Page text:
Two months after my ‘Milky Way’ visit, I returned to Anglesey to take some photos on the main island. I’d often thought that it would be nice to take some photographs of the Menai Bridge and of the newer Britannia Bridge, but there were a couple of other things that I’d decided to have a look at.
After a 7am start, it was a 90 minutes or so drive from home to Bangor, a University city in North Wales, and it’s there that the historic Menai Bridge crosses the treacherous currents of the Menai Straits to Ynys Mon, the island of Anglesey. The bridge was designed by the famous Thomas Telford and, when it was opened to traffic in 1826, it was the World’s first iron suspension bridge. The bridge’s 177 metres central span stands 30 metres above the water so as to allow tall ships to pass beneath.
I drove across the narrow roadway to the town of Menai Bridge and parked close to its North-Eastern side to take today’s photograph above.
From where I took that photo, it was a short walk along the road beneath the bridge to Manaddwyn, a cottage that I’d seen on a recent television series about Anglesey. The show in question had featured a short article about a photographer from Menai Bridge, Glyn Davies and it was his black and white image of the cottage, ‘Early morning smoke – Menai Bridge’, that had been part of the inspiration for my visit.
I reached the path that led to the beach from where I would take my photo just as the Sun was beginning to rise above the cottage, but even as I arrived, I saw the smoke rising from the cottage’s chimney and beautiful sunrays leading down to the waterside. I dropped my backpack and tripod on the shingle, hastily retrieved my camera and ran down to the mud left by the outgoing tide. I knew that the light wouldn’t be like that for long, so I raised my camera and took the shot below. I hadn’t checked any settings – I just pointed, twisted the lens barrel to get the best view, pushed the back button for focus, and pressed the shutter. Seconds later the light had changed, the Sun had risen further and completely washed out the sky making further shots impossible.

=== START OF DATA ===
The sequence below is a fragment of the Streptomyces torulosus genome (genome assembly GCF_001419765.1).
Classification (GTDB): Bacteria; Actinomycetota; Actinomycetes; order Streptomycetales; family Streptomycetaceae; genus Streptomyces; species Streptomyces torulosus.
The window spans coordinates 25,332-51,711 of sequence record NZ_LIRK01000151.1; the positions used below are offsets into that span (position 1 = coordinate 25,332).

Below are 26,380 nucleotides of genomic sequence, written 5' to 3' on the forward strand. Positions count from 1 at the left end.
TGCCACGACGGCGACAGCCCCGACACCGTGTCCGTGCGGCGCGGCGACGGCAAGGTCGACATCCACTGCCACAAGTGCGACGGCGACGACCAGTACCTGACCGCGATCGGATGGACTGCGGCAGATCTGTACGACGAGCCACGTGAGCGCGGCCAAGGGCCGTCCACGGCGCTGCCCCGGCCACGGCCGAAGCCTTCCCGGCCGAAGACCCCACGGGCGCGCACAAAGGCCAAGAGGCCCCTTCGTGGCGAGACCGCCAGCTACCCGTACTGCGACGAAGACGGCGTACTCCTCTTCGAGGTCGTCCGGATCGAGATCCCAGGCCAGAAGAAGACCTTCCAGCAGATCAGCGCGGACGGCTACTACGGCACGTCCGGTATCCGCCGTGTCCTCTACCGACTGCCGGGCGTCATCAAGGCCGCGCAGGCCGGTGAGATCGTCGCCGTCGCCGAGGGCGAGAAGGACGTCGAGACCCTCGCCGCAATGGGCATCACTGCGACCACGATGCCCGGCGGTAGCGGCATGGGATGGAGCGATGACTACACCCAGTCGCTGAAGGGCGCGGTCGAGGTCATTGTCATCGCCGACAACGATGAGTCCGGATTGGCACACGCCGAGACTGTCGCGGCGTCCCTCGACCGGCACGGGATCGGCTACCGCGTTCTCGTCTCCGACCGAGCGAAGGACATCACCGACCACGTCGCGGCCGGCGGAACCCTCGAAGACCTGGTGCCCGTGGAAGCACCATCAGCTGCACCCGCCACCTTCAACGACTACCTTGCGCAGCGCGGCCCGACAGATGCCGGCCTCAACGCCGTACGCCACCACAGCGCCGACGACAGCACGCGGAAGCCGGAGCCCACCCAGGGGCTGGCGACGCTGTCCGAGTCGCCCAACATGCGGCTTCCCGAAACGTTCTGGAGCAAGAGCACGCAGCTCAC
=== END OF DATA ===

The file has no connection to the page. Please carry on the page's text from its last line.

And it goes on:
My boots were filthy but, when I looked at the preview, the image was just what I’d wanted, just as I’d remembered on the television. Knowing there were no more photos to be had in that direction, I turned around and Anglesey’s other bridge link to the mainland presented a worthwhile early-morning photo possibility.
This other bridge (photographed above) – the Britannia Bridge – opened in 1850 and was designed by William Fairbairn and Robert Stephenson. Although it was intended to carry rail traffic it was later converted and is now a double decked bridge and carries both road and rail traffic.
After a few more shots I returned to the car, walked into the town and had a cup of tea. Before leaving, I called into the studio/shop of Glyn Davies. He was standing behind the counter, so I introduced myself and explained why I’d come to the island. A framed copy of his photo was on the wall. We chatted briefly but, before I left, he gave me a postcard with a copy of his photo.
It was only when I returned home that I noticed the differences between our images. The trigonometry of his viewpoint was quite different, so much so that I can only imagine that he took his photograph from a sizeable boat or that his was a composite shot. The photo had been taken from a similar spot but from a higher viewpoint, yet the tide was lapping the base of the cottage and the Menai Bridge in the background could not have been seen from my position unless I’d been stood on a ladder. I was a bit disappointed, but it taught me a lesson in how to view a photograph forensically – and not to be so naïve.